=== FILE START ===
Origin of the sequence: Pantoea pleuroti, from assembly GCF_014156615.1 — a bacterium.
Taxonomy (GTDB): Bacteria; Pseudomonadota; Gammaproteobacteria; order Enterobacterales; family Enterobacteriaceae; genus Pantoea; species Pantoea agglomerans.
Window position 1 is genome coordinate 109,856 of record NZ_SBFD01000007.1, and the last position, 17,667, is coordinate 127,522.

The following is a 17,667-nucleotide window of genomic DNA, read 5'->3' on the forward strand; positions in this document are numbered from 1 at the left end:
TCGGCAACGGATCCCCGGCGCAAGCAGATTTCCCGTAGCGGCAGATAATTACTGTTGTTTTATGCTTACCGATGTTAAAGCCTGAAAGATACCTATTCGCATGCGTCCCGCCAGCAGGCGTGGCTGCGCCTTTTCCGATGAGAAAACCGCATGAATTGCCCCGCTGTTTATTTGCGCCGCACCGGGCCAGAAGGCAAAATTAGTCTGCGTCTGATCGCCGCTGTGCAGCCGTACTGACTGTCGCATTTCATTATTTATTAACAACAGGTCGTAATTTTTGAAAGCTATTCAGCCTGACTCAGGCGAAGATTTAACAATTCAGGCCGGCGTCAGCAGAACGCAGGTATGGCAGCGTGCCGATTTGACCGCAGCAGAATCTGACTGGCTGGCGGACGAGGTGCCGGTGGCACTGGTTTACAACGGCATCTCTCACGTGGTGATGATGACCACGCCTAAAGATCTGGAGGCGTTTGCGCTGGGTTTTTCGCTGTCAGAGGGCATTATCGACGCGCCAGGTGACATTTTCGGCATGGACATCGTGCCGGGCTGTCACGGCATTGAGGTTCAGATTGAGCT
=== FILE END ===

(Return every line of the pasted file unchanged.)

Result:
Origin of the sequence: Pantoea pleuroti, from assembly GCF_014156615.1 — a bacterium.
Taxonomy (GTDB): Bacteria; Pseudomonadota; Gammaproteobacteria; order Enterobacterales; family Enterobacteriaceae; genus Pantoea; species Pantoea agglomerans.
Window position 1 is genome coordinate 109,856 of record NZ_SBFD01000007.1, and the last position, 17,667, is coordinate 127,522.

The following is a 17,667-nucleotide window of genomic DNA, read 5'->3' on the forward strand; positions in this document are numbered from 1 at the left end:
TCGGCAACGGATCCCCGGCGCAAGCAGATTTCCCGTAGCGGCAGATAATTACTGTTGTTTTATGCTTACCGATGTTAAAGCCTGAAAGATACCTATTCGCATGCGTCCCGCCAGCAGGCGTGGCTGCGCCTTTTCCGATGAGAAAACCGCATGAATTGCCCCGCTGTTTATTTGCGCCGCACCGGGCCAGAAGGCAAAATTAGTCTGCGTCTGATCGCCGCTGTGCAGCCGTACTGACTGTCGCATTTCATTATTTATTAACAACAGGTCGTAATTTTTGAAAGCTATTCAGCCTGACTCAGGCGAAGATTTAACAATTCAGGCCGGCGTCAGCAGAACGCAGGTATGGCAGCGTGCCGATTTGACCGCAGCAGAATCTGACTGGCTGGCGGACGAGGTGCCGGTGGCACTGGTTTACAACGGCATCTCTCACGTGGTGATGATGACCACGCCTAAAGATCTGGAGGCGTTTGCGCTGGGTTTTTCGCTGTCAGAGGGCATTATCGACGCGCCAGGTGACATTTTCGGCATGGACATCGTGCCGGGCTGTCACGGCATTGAGGTTCAGATTGAGCT